Is religion inherently corrupt? As followers of the Lord of the Sabbath, are we bound by religious rules is there a better way?
Book of Mark Discussion Guide
23 One Sabbath he was going through the grainfields, and as they made their way, his disciples began to pluck heads of grain. 24 And the Pharisees were saying to him, “Look, why are they doing what is not lawful on the Sabbath?” 25 And he said to them, “Have you never read what David did, when he was in need and was hungry, he and those who were with him:26 how he entered the house of God, in the time of] Abiathar the high priest, and ate the bread of the Presence, which it is not lawful for any but the priests to eat, and also gave it to those who were with him?” 27 And he said to them, “The Sabbath was made for man, not man for the Sabbath.28 So the Son of Man is lord even of the Sabbath.”
3 Again he entered the synagogue, and a man was there with a withered hand. 2 And they watched Jesus, to see whether he would heal him on the Sabbath, so that they might accuse him. 3 And he said to the man with the withered hand, “Come here.” 4 And he said to them, “Is it lawful on the Sabbath to do good or to do harm, to save life or to kill?” But they were silent. 5 And he looked around at them with anger, grieved at their hardness of heart, and said to the man, “Stretch out your hand.” He stretched it out, and his hand was restored. 6 The Pharisees went out and immediately held counsel with the Herodians against him, how to destroy him.Mark 2:23-3:6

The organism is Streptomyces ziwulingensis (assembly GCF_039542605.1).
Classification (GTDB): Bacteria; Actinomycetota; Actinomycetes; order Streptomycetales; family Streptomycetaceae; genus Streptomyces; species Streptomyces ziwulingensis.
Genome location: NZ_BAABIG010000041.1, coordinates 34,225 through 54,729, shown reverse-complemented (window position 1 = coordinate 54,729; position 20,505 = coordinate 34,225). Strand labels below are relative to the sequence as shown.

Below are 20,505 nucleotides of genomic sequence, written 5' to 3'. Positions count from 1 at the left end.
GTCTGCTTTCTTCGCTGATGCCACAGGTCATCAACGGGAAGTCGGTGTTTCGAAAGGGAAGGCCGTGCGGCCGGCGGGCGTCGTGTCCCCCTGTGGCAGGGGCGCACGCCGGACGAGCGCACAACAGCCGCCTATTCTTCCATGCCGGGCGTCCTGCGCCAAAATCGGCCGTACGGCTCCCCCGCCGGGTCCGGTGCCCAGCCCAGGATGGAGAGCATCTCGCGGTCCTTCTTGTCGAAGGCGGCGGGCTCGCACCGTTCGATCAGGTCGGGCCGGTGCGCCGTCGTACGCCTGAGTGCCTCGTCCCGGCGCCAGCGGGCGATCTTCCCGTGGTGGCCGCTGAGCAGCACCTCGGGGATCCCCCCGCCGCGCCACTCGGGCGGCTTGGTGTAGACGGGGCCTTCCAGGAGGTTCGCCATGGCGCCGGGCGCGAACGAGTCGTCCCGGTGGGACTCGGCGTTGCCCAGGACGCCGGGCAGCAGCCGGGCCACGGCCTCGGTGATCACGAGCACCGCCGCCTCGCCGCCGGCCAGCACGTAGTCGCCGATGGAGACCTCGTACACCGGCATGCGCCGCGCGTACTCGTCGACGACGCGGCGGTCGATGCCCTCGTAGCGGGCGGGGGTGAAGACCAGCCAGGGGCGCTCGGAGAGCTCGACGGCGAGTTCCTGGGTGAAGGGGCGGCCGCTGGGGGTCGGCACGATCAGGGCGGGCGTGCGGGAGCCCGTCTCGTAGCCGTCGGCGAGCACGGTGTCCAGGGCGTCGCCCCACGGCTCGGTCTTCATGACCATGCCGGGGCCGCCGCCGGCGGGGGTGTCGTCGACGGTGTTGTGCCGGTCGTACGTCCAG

This passage concludes a section of the Gospel of Mark where challenges much of the established religion of his day. Jesus is not merely coming to sit at the head of an established religious system, he is coming as the loving creator-king of a kingdom that encompasses the entire world.
As religious systems always do, the religion of Jesus’ day had become off-kilter and broken as a means of knowing God. Yahweh had been replaced as the object of affection for those who were attempting to live according to the tradition of the Pharisees.
Jesus powerfully illustrates the corruption of religion in these two confrontations that he has with the Pharisees. He shows that the religious legalism of his day is 1) illogical and 2) immoral.
It helps us to know what forces Jesus was conquering when he confronted the religious system of his own day. But today very few of us idolize the Sabbath in a way that people did in that day. This does not mean that we should ignore the pull of man-made religion that can tend to set our hearts against God’s.
- In which ways were the Pharisees missing the point of what Jesus’ disciples were doing by plucking grain on the Sabbath? (vv. 23-28)
- What do you think Jesus means when he says “the Sabbath was made for man, not man for the Sabbath?”
- What authority is Jesus claiming as “Lord of the Sabbath?”
- How might this revolutionize how you think about the concept of a Sabbath?
- Can you think of other religious concepts that are meant to be gifts to mankind but instead get turned into burdens?
- Why were the Pharisees silent when Jesus asked them a question? (v.4)
- How was the Pharisees’ attitude toward healing on the Sabbath immoral?
- Are there religious practices in today’s world that breed hardness of heart or immorality?
- How does religion give us an alternate sense of purpose or value that conflicts with the purpose and value we find in Jesus?